Is KFC food disgusting? Yes. Will it lead to an early death? Probably, depending on genetics. But, the dialogue in the commercial is completely irrelevant. Draftfcb created a successful ad because of two things: slow zooms and an NFL Films soundtrack. I could listen to that music for hours regardless of what’s on the screen. All that’s missing is some John Facenda or Harry Kalas voiceover. If we could see Terry Bradshaw throwing a wobbly Super Bowl touchdown and then chomping on some Yobogoya, that would be even better.
Although going for two might take on an entirely new meaning… Credits after the jump.
It didn’t take long for newly installed Draftfcb Orange County chief creative officer Eric Springer to get down to business as the exec’s kicking 2013 off by recruiting a right-hand man in Michael Bryce, who joins the agency as EVP/executive creative director. Bryce most recently spent the last year as a creative director at 72andSunny, working on Activision and the notable Samsung GS II campaign.
The new hire, though, spent the majority of his ad career at Deutsch LA (nearly 14 years), where he managed the U.S. Playstation account (he helped lead creative on the nifty “Michael” campaign for the brand) and also led work for clients such as CiCi’s Pizza, DirecTV and TGIFridays. Now at Draftfcb OC, Bryce will help his new boss Eric Springer steward the Taco Bell business (of course) and lead the soon-to-be-opened satellite office in LA (we’ve been told that the agency is in the process of looking for the right space).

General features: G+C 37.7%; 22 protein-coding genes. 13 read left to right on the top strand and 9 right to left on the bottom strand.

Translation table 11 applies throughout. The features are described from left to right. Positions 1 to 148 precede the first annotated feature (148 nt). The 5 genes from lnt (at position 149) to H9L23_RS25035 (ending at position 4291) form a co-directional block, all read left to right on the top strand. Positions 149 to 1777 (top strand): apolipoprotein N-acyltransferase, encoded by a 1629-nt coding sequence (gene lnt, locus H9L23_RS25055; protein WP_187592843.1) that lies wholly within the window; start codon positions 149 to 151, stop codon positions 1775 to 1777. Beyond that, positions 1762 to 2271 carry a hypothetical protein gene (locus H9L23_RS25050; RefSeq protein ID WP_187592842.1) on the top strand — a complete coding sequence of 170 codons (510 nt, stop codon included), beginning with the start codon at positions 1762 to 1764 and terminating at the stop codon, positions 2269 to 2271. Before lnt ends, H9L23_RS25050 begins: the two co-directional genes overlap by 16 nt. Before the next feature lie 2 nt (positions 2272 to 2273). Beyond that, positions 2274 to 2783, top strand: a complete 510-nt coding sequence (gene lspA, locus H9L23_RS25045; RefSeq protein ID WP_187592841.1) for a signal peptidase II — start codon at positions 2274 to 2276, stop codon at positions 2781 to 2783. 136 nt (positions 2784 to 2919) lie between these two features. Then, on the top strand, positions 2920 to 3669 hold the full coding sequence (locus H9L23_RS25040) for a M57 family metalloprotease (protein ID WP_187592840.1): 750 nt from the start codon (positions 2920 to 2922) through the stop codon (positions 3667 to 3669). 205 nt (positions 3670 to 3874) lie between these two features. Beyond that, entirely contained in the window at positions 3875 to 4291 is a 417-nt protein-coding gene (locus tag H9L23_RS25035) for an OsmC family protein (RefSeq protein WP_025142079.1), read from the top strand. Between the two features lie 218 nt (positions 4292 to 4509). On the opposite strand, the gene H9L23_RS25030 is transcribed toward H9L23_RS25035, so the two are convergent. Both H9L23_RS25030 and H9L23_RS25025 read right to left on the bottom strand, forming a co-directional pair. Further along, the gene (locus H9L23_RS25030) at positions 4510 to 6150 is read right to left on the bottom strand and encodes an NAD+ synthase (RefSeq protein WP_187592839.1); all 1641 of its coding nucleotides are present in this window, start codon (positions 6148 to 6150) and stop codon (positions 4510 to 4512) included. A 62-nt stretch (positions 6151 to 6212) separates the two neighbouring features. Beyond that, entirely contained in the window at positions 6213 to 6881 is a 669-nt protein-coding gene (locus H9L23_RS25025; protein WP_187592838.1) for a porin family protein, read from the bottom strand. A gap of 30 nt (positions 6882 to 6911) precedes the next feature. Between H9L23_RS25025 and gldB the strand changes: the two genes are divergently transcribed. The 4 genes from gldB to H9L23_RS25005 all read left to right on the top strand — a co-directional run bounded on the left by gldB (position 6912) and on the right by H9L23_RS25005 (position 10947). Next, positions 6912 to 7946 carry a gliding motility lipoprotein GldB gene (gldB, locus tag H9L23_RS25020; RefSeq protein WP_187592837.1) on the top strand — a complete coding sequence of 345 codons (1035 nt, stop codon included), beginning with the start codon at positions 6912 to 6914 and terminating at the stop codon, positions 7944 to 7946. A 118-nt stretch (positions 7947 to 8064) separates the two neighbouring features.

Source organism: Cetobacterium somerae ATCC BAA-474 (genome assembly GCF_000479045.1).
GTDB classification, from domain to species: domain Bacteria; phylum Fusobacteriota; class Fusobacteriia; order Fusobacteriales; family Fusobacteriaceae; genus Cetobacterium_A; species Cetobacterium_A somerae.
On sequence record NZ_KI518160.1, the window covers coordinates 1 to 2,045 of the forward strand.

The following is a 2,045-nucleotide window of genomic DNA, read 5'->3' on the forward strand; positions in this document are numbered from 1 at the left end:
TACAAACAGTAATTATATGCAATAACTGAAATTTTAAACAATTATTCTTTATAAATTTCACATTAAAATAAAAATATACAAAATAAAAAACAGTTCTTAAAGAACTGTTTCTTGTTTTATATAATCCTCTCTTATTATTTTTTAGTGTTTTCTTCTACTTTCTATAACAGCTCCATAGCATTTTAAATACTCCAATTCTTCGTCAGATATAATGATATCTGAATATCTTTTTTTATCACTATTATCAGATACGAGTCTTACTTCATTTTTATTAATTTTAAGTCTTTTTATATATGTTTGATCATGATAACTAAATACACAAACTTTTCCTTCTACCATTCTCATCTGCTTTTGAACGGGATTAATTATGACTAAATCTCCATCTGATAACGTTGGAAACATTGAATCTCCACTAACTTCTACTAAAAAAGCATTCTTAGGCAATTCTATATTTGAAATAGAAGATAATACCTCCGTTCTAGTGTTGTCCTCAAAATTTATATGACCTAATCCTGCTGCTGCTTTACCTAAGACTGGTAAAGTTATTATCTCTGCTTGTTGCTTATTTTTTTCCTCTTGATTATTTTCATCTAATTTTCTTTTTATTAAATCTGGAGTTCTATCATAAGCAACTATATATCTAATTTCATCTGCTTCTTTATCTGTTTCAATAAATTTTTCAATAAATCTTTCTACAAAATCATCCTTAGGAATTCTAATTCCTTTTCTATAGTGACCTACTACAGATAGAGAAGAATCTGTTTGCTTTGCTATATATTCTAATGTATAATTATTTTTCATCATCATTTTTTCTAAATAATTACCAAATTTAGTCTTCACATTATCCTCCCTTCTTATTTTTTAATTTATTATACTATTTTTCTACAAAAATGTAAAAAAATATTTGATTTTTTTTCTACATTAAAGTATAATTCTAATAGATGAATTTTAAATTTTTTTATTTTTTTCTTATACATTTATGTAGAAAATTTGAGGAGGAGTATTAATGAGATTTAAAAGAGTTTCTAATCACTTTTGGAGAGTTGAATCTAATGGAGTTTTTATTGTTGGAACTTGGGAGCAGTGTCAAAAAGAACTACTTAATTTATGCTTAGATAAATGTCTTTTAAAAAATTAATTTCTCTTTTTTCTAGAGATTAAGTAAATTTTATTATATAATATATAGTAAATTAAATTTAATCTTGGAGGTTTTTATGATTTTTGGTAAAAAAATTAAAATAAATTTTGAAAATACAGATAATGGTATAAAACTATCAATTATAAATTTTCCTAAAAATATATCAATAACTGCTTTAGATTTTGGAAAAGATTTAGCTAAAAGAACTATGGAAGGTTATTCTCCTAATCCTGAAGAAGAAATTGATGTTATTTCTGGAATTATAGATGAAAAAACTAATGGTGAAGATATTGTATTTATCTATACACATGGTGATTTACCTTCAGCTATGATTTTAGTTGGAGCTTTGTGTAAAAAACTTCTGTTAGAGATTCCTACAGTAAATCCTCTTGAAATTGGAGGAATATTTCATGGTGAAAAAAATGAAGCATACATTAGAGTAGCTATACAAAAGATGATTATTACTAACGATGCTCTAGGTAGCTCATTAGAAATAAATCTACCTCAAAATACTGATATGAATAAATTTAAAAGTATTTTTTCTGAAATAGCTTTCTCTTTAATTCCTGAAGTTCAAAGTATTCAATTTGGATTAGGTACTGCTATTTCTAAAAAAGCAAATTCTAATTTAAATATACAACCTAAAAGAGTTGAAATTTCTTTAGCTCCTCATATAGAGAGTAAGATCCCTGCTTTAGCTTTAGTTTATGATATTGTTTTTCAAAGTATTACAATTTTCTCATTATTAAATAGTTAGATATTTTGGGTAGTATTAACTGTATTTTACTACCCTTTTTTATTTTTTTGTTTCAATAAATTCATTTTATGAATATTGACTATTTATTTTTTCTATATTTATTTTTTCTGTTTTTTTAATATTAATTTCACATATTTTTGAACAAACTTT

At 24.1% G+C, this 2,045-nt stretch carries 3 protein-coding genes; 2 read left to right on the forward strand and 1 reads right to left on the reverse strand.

We’ve received confirmation that Jill Applebaum, who’s spent nearly two years at Draftfcb New York, is heading to JWT’s Big Apple hub. From what we’ve been told, Applebaum is starting her new gig as a creative director at JWT on Jan 2 (tipsters add that she’ll be working on Skinny Cow and Smirnoff North America among other accounts). During her time at DFCB NY, Applebaum not only helped lead creative on the SeaWorld business, but was also a CD on the agency’s notable work for Oreo including the “Pride Cookie” and its Wicked Witch of the West-styled Halloween effort, which earned some props from Buzzfeed.